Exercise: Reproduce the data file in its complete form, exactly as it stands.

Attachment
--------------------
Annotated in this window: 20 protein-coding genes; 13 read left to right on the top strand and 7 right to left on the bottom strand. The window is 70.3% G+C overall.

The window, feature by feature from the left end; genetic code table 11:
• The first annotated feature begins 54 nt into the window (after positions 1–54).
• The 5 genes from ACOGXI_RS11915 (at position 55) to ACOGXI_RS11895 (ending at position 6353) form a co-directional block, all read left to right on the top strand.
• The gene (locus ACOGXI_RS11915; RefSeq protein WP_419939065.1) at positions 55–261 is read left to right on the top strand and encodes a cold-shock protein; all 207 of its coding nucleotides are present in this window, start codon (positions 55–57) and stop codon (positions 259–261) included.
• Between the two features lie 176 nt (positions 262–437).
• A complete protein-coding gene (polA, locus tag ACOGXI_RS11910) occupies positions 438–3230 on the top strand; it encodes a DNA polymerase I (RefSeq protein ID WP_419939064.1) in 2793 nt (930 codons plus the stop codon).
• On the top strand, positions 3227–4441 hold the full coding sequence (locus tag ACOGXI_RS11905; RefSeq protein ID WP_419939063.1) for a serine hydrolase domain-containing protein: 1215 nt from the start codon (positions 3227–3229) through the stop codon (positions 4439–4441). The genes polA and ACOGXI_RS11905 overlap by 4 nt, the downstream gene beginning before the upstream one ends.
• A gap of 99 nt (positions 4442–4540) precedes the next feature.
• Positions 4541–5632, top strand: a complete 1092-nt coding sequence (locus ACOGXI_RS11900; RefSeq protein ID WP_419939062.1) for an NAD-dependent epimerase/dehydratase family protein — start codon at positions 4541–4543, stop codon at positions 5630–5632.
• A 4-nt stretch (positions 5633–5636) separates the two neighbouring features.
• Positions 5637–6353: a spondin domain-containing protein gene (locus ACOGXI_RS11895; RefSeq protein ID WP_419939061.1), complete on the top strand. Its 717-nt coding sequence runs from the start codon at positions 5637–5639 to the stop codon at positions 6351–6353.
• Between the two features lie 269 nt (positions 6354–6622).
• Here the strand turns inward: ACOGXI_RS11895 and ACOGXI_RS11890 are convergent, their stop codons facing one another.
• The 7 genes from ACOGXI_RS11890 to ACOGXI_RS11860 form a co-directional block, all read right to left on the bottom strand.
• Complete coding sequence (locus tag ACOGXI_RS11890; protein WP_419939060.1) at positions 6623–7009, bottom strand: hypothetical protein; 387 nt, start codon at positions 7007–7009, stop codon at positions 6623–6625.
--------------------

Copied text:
Annotated in this window: 20 protein-coding genes; 13 read left to right on the top strand and 7 right to left on the bottom strand. The window is 70.3% G+C overall.

The window, feature by feature from the left end; genetic code table 11:
• The first annotated feature begins 54 nt into the window (after positions 1–54).
• The 5 genes from ACOGXI_RS11915 (at position 55) to ACOGXI_RS11895 (ending at position 6353) form a co-directional block, all read left to right on the top strand.
• The gene (locus ACOGXI_RS11915; RefSeq protein WP_419939065.1) at positions 55–261 is read left to right on the top strand and encodes a cold-shock protein; all 207 of its coding nucleotides are present in this window, start codon (positions 55–57) and stop codon (positions 259–261) included.
• Between the two features lie 176 nt (positions 262–437).
• A complete protein-coding gene (polA, locus tag ACOGXI_RS11910) occupies positions 438–3230 on the top strand; it encodes a DNA polymerase I (RefSeq protein ID WP_419939064.1) in 2793 nt (930 codons plus the stop codon).
• On the top strand, positions 3227–4441 hold the full coding sequence (locus tag ACOGXI_RS11905; RefSeq protein ID WP_419939063.1) for a serine hydrolase domain-containing protein: 1215 nt from the start codon (positions 3227–3229) through the stop codon (positions 4439–4441). The genes polA and ACOGXI_RS11905 overlap by 4 nt, the downstream gene beginning before the upstream one ends.
• A gap of 99 nt (positions 4442–4540) precedes the next feature.
• Positions 4541–5632, top strand: a complete 1092-nt coding sequence (locus ACOGXI_RS11900; RefSeq protein ID WP_419939062.1) for an NAD-dependent epimerase/dehydratase family protein — start codon at positions 4541–4543, stop codon at positions 5630–5632.
• A 4-nt stretch (positions 5633–5636) separates the two neighbouring features.
• Positions 5637–6353: a spondin domain-containing protein gene (locus ACOGXI_RS11895; RefSeq protein ID WP_419939061.1), complete on the top strand. Its 717-nt coding sequence runs from the start codon at positions 5637–5639 to the stop codon at positions 6351–6353.
• Between the two features lie 269 nt (positions 6354–6622).
• Here the strand turns inward: ACOGXI_RS11895 and ACOGXI_RS11890 are convergent, their stop codons facing one another.
• The 7 genes from ACOGXI_RS11890 to ACOGXI_RS11860 form a co-directional block, all read right to left on the bottom strand.
• Complete coding sequence (locus tag ACOGXI_RS11890; protein WP_419939060.1) at positions 6623–7009, bottom strand: hypothetical protein; 387 nt, start codon at positions 7007–7009, stop codon at positions 6623–6625.